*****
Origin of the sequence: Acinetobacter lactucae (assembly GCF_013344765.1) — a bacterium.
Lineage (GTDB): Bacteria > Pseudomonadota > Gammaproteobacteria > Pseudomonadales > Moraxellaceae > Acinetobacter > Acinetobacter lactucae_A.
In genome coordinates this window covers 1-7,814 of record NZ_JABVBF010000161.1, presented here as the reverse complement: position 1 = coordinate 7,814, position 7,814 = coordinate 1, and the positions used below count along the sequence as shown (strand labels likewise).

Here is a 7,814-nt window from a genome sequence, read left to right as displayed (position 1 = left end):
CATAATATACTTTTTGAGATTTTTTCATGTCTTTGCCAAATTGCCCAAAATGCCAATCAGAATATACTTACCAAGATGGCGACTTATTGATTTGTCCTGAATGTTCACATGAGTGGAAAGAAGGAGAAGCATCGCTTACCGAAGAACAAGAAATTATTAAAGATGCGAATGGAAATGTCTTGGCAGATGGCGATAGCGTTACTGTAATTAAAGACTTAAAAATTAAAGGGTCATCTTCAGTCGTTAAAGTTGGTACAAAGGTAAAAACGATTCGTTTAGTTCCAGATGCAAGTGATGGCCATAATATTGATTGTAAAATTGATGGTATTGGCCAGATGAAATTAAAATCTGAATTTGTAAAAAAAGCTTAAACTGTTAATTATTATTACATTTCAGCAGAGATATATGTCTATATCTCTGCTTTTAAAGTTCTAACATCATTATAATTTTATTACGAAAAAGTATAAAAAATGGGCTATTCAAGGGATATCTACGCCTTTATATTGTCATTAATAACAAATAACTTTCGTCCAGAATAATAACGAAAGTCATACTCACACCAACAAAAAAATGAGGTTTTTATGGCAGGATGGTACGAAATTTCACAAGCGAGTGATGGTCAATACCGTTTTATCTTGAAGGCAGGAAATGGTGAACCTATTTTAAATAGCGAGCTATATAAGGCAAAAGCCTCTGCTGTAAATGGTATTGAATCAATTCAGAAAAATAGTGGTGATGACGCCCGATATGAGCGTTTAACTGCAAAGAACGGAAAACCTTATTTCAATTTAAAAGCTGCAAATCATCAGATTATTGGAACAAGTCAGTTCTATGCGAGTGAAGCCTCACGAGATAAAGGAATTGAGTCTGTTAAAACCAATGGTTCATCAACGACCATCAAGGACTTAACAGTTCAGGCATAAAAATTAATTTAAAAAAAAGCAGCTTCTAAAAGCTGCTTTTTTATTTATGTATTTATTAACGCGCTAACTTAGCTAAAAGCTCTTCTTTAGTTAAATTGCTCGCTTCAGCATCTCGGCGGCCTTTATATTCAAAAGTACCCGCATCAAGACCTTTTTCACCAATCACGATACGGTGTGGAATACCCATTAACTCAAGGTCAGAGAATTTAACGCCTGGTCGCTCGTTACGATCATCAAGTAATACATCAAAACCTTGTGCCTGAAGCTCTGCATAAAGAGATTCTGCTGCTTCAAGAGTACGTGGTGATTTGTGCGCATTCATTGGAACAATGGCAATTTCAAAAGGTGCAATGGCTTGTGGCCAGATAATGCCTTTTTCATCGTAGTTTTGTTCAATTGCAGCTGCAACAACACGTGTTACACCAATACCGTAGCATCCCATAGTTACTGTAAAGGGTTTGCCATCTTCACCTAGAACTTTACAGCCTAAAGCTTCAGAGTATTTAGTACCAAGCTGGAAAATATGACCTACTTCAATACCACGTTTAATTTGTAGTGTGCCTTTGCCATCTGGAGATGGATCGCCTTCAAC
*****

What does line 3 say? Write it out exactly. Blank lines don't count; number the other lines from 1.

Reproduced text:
In genome coordinates this window covers 1-7,814 of record NZ_JABVBF010000161.1, presented here as the reverse complement: position 1 = coordinate 7,814, position 7,814 = coordinate 1, and the positions used below count along the sequence as shown (strand labels likewise).